Students are the priority in his decision making, as they are the ones that will be directly impacted by the decisions made by administration, but it can be difficult balancing opinions since parents and community members will also be indirectly impacted by the decisions. 

“[I] ultimately make a decision that I believe is in the best interest of the majority of our students,” Dr. Koulentes said. “ I always try to make decisions that are best for students. And then right after that is staff and community. But it can be a challenge sometimes. Because sometimes what’s best for [some] students might not be best for all students.”

Dr. Koulentes pointed out differences between working with students and working with adults and community members to find compromise. 

“I find high school students tend to be more open to that process than adults. Students are often willing to come and talk, listen to one another, and compromise. It’s harder for me to bring compromise to adult constituents than it is to student constituents,” Dr. Koulentes said.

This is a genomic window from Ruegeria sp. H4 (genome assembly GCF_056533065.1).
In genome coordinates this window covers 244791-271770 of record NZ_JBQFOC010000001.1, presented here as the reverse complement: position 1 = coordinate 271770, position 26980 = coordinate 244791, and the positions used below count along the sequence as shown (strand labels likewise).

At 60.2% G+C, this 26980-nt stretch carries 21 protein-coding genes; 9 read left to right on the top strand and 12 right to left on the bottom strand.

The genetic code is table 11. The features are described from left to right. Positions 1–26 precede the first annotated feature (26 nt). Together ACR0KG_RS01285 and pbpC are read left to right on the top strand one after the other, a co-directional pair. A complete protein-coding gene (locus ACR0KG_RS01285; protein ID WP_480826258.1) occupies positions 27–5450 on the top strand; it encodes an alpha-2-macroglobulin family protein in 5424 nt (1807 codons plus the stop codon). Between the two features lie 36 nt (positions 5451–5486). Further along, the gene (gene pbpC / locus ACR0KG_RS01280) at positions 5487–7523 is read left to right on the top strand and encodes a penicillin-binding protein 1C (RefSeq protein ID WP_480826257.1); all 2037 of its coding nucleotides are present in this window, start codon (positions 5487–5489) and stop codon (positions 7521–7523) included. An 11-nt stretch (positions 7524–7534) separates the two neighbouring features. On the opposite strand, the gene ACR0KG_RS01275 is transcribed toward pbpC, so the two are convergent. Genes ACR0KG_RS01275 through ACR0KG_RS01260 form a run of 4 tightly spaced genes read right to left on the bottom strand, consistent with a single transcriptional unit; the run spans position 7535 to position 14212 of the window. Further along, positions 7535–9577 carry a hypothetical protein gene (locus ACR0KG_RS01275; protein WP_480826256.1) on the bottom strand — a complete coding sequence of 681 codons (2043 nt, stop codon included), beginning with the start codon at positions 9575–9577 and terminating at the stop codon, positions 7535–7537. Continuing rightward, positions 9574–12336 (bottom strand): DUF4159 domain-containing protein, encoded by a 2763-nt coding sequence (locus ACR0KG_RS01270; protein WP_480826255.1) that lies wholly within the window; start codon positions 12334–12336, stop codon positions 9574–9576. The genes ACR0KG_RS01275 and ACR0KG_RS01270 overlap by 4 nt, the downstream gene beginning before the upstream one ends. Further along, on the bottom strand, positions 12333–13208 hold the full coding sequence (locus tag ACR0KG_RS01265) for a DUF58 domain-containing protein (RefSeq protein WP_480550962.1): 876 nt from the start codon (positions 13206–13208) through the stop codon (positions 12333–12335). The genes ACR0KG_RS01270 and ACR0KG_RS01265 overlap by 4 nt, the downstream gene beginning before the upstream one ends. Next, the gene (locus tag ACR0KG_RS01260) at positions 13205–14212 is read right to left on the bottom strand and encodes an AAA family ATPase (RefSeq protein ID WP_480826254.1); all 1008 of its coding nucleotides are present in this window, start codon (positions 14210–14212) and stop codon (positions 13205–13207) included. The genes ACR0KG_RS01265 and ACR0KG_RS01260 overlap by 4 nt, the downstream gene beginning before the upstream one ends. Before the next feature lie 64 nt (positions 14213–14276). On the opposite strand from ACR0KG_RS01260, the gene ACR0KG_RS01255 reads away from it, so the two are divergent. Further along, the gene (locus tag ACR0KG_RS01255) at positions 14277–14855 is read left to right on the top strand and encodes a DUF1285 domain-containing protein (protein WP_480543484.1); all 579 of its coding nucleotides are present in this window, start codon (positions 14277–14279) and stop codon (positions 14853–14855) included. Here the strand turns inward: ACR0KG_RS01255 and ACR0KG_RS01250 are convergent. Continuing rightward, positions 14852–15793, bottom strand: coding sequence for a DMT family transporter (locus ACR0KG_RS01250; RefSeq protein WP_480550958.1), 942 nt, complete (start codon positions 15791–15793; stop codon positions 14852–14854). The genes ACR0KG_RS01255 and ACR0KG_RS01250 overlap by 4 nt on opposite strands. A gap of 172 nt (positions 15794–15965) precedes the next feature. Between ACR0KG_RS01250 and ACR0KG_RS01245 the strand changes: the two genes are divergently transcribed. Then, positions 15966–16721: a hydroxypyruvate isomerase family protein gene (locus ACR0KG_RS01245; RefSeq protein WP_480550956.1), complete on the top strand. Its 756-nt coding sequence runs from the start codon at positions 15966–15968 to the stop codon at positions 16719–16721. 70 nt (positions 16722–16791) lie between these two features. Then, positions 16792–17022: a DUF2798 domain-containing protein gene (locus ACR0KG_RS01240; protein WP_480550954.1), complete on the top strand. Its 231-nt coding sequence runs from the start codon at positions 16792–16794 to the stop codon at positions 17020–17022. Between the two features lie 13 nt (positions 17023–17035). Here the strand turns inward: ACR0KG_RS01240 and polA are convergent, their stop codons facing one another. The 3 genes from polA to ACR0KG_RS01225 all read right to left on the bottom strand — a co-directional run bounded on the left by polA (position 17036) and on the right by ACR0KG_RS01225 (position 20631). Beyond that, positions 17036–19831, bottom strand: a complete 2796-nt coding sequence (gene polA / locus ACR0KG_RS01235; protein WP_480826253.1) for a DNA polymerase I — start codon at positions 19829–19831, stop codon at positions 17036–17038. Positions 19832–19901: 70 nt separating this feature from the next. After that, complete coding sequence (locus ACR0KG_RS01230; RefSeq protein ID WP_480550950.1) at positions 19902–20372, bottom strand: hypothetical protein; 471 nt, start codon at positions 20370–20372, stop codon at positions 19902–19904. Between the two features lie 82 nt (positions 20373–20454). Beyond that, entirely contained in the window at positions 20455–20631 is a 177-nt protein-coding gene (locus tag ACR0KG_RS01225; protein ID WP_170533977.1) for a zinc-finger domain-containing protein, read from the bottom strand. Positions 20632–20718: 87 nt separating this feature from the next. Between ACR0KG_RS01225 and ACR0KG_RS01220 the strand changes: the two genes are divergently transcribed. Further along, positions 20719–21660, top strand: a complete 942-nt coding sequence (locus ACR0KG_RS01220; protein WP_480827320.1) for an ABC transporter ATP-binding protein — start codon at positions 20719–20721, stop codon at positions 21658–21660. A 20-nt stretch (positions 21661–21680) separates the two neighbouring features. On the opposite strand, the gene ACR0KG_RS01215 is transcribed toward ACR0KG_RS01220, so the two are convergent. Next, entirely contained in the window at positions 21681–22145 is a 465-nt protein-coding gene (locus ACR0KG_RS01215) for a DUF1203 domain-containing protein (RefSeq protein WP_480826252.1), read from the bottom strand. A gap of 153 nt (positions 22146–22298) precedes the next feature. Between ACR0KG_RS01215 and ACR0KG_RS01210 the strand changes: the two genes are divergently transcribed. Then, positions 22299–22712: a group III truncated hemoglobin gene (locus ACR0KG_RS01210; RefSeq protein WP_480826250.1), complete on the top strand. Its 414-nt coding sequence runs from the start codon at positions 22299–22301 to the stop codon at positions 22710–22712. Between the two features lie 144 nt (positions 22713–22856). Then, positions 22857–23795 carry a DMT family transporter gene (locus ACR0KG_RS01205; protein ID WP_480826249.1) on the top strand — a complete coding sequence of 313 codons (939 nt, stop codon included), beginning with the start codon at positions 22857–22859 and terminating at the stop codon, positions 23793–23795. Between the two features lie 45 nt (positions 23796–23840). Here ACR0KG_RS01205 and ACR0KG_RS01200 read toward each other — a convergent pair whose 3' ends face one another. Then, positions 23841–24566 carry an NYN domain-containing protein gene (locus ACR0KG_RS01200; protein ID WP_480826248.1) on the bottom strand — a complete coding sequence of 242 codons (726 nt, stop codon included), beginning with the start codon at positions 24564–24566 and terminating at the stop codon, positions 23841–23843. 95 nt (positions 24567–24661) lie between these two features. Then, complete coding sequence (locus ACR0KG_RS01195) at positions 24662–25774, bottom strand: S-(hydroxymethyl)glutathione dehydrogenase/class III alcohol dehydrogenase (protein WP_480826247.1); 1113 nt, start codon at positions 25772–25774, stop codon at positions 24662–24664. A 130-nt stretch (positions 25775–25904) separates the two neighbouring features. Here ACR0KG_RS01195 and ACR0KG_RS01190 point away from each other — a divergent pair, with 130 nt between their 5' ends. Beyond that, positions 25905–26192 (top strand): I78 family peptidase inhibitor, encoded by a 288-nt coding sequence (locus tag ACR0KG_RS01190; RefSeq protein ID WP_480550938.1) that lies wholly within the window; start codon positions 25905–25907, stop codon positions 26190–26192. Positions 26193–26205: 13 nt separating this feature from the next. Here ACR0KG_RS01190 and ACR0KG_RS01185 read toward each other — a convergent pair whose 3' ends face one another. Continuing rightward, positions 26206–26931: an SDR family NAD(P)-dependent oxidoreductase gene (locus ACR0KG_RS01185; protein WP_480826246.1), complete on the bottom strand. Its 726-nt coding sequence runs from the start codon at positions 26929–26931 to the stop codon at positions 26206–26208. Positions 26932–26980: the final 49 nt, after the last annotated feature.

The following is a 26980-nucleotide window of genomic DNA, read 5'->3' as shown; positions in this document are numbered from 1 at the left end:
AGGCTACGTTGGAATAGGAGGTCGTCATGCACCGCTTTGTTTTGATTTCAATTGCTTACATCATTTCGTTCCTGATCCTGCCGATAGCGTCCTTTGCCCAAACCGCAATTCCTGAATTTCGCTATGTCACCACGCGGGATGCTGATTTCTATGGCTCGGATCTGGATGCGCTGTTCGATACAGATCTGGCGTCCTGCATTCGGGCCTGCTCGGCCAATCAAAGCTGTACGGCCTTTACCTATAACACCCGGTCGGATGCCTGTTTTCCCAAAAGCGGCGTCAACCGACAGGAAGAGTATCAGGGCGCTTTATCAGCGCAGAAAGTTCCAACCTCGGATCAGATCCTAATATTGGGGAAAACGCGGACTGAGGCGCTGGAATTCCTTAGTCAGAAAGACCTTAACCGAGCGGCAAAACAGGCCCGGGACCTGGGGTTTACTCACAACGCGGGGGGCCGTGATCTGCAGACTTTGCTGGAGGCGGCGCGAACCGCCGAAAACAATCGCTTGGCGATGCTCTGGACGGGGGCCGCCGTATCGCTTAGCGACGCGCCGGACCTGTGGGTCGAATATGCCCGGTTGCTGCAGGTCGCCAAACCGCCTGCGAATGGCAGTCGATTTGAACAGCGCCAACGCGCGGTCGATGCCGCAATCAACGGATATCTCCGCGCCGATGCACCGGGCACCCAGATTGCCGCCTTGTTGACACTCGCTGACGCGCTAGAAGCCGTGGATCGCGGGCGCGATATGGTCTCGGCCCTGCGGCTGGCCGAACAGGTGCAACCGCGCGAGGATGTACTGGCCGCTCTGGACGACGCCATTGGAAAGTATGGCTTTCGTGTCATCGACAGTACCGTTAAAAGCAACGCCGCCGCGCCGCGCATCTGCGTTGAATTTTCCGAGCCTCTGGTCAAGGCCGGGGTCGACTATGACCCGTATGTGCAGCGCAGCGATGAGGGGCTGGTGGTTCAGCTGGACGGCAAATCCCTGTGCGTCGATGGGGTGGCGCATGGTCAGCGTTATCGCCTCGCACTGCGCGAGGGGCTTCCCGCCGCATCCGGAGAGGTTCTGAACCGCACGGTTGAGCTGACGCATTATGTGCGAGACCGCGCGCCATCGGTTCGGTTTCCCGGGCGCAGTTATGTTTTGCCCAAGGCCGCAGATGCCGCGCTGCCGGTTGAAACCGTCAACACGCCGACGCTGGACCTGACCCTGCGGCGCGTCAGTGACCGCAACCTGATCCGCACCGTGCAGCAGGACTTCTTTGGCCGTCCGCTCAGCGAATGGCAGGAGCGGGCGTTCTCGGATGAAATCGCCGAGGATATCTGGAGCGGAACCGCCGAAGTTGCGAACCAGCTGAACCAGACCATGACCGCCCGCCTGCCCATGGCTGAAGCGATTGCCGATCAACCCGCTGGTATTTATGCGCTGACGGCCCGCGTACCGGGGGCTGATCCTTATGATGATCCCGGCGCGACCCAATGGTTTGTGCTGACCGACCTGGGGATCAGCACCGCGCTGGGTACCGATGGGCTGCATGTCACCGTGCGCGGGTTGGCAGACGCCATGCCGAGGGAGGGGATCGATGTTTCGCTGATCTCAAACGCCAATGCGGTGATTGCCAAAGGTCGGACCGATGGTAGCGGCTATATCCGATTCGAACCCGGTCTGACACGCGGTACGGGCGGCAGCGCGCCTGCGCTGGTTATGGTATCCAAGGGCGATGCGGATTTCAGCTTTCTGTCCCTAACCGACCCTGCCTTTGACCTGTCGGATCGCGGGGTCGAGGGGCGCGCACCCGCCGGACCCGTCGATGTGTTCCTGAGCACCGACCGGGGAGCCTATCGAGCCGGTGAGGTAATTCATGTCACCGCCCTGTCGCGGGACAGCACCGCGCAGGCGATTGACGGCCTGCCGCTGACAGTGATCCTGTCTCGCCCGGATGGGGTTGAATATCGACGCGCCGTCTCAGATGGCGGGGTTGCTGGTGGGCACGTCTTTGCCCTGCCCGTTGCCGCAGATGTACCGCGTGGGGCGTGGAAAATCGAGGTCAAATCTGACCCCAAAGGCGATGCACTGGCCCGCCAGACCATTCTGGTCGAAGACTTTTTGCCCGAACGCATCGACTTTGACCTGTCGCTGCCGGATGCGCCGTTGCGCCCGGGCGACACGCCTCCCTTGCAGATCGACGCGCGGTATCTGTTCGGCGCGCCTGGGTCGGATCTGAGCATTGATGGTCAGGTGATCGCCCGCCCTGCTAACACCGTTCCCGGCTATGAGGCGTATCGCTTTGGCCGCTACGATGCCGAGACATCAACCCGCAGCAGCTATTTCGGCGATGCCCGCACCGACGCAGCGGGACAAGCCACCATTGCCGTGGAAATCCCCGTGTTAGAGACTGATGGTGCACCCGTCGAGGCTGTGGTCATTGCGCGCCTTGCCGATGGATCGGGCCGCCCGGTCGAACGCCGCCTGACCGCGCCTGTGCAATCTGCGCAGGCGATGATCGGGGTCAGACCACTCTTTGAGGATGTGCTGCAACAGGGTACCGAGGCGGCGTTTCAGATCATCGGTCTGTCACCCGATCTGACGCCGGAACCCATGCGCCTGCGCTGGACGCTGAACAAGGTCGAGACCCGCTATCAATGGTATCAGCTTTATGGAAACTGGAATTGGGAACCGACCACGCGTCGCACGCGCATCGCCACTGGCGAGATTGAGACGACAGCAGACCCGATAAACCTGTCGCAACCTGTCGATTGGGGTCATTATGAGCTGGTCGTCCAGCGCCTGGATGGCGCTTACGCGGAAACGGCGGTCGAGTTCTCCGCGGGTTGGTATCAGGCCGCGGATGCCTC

One event that was especially challenging for the LHS community and Dr. Koulentes’ career was the debate amongst students and staff over the Illinois mask mandate after Judge Griscow’s order. Dr. Koulentes was hit with many arguments of differing priorities in the issue, but he was widely praised for his ability to strive for compromise in this challenging situation of divisiveness.

“There’s clearly some students who believe we need to continue to wear masks for health reasons,” Dr. Koulentes explained. “And other students are saying, ‘Hey, I would like to not have to wear it for my health reasons’. Making decisions when there are good arguments on both sides is when [my] job is the most complicated.”

Weighing differing priorities is important to  Dr. Koulentes, as not one decision can best meet the needs of everyone in the LHS community. This is why listening is key to his decisions.